An otherwise healthy 16-year-old male presented with two days of left thigh pain and swelling. He was initially evaluated in a community affiliate emergency department where the differential diagnosis included trauma with secondary compartment syndrome, septic arthritis, deep vein thrombosis and deep space muscle infection. Labs were remarkable for elevated inflammatory markers (ESR of 37, CRP of 131) and radiographs showed a large left knee effusion. The patient was started on antibiotics prior to transfer to a tertiary care center. In the receiving hospital’s emergency department, orthopedics was consulted and performed a joint aspiration with turbid fluid obtained. Further investigation with MRI showed a rim-enhancing multi-loculated left thigh lesion of the vastus intermedius whose largest collection measured 11cm x 2.6cm x 3.8cm; this was reported in close proximity to the joint capsule with communication unclear on imaging. Extensive disease prompted tissue debridement and wound VAC placement by orthopedic surgery. Biopsies were sent to pathology and outside hospital laboratory. Following surgical intervention, the patient was admitted to the hospitalist service, infectious disease was consulted and the patient was continued on IV antibiotics. Gram stain and culture of tissue samples were negative; however, antibiotics were continued and several days into admission, Lyme Western Blot sent by the community emergency department returned positive on 9 bands. Lyme PCR from the synovial fluid subsequently returned positive confirming the diagnosis of Lyme arthritis complicated by pyomyositis. The patient was seen at follow-up several weeks into therapy with resolution of thigh swelling, minimal pain with activity and downtrending inflammatory markers.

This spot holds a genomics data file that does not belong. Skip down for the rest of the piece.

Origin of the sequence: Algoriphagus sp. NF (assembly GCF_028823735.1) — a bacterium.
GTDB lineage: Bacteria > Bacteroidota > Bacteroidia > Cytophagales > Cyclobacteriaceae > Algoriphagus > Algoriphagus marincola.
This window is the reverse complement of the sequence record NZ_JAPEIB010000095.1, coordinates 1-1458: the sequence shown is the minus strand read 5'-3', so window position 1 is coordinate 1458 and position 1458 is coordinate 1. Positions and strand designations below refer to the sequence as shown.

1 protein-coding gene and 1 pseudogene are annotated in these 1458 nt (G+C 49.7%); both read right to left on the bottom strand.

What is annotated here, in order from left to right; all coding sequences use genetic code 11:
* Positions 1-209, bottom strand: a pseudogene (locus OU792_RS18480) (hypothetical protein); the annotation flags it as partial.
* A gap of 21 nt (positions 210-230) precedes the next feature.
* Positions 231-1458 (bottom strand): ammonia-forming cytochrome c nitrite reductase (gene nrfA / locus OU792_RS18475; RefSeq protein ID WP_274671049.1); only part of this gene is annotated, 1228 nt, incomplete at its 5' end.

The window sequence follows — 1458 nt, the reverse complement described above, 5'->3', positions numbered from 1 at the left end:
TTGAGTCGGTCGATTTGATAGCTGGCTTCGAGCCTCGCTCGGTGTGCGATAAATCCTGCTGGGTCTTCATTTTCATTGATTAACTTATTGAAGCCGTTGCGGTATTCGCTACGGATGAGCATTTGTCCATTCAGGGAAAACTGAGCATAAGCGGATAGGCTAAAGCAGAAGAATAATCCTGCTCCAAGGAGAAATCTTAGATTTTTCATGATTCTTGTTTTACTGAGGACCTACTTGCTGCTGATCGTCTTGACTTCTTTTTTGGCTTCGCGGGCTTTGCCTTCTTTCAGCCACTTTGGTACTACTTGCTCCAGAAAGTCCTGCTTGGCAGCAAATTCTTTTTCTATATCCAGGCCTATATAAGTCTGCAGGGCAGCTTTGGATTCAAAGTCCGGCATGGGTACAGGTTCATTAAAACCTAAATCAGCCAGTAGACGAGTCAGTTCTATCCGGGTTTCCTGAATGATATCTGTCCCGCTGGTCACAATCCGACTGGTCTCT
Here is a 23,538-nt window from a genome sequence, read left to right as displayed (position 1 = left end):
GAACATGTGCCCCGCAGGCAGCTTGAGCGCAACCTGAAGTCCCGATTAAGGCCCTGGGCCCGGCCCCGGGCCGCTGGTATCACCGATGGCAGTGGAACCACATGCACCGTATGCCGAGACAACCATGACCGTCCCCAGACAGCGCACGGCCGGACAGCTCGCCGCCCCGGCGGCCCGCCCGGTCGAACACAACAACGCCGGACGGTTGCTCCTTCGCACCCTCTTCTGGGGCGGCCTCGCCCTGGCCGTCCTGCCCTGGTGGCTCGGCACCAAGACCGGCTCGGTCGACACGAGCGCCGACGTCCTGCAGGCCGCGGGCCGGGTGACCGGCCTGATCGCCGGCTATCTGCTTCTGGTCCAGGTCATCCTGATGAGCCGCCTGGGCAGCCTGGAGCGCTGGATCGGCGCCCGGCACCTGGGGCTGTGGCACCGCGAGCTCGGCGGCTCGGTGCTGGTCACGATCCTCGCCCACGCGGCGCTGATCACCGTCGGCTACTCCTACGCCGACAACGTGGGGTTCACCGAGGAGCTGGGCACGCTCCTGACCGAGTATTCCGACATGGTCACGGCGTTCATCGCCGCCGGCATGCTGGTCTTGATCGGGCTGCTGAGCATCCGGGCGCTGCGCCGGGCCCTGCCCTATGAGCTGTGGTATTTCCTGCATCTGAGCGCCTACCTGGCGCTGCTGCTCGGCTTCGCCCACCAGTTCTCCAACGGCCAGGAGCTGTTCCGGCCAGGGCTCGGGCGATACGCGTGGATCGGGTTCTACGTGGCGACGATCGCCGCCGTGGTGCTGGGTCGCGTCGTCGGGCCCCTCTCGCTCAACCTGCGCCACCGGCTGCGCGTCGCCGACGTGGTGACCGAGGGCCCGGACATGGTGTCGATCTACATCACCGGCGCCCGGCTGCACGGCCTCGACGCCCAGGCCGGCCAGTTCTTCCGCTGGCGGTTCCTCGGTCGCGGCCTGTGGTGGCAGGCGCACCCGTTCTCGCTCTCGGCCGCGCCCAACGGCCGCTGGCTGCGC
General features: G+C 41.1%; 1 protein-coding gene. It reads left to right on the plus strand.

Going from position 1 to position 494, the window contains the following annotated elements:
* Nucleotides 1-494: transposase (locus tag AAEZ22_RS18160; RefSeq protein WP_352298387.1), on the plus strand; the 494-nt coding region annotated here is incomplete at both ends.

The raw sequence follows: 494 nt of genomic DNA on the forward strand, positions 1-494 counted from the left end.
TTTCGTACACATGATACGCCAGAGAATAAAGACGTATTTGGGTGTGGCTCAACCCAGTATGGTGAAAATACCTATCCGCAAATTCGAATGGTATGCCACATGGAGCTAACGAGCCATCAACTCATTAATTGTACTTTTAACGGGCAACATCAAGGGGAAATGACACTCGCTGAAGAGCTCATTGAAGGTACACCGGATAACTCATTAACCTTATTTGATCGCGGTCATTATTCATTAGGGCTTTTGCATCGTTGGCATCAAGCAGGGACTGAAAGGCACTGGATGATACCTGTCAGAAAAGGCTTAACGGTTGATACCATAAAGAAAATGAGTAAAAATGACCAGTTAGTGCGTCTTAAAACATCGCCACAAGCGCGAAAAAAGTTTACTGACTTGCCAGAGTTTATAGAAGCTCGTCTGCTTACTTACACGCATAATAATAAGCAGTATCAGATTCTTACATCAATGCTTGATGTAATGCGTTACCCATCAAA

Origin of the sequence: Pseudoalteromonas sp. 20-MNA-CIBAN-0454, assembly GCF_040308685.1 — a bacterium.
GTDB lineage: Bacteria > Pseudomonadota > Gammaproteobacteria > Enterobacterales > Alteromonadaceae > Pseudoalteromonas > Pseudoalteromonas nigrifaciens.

Discussion: Lyme disease is the most common tick-borne illness in the United States. While the number of reported cases continues to rise, the true incidence of Lyme disease is difficult to determine due to passive reporting of cases, frequent misdiagnosis, and false positive serologic test results. Clinical manifestations of Lyme disease vary widely and are classified into the early localized, early disseminated and late stages. Late Lyme disease, which occurs weeks to months after the initial infection, includes arthritis, polyneuropathy and encephalitis. Myositis is a very rare manifestation of late borrelial infection. To our knowledge, Lyme myositis has not been reported in the pediatric literature. A literature search revealed six case reports of Lyme myositis occurring in the United States and 28 total reported cases. The most recent case report describes a 43-year-old man who presented similarly to our patient. In both cases, MRI showed localized myositis associated with a contiguous monoarthritis; Western blot confirmed Lyme disease with multiple positive IgG bands. In addition, Lyme PCR of synovial fluid from involved knee and involved musculature was positive in both cases. Our case is distinguished from the literature given that it is first known reported pediatric case of Lyme myositis.
Conclusions: Lyme myositis is a rare manifestation of late stage Lyme disease. Accurate diagnosis is paramount for timely treatment with appropriate antibiotic therapy, as reported cases have shown improved outcomes with prompt recognition and treatment of underlying Lyme disease.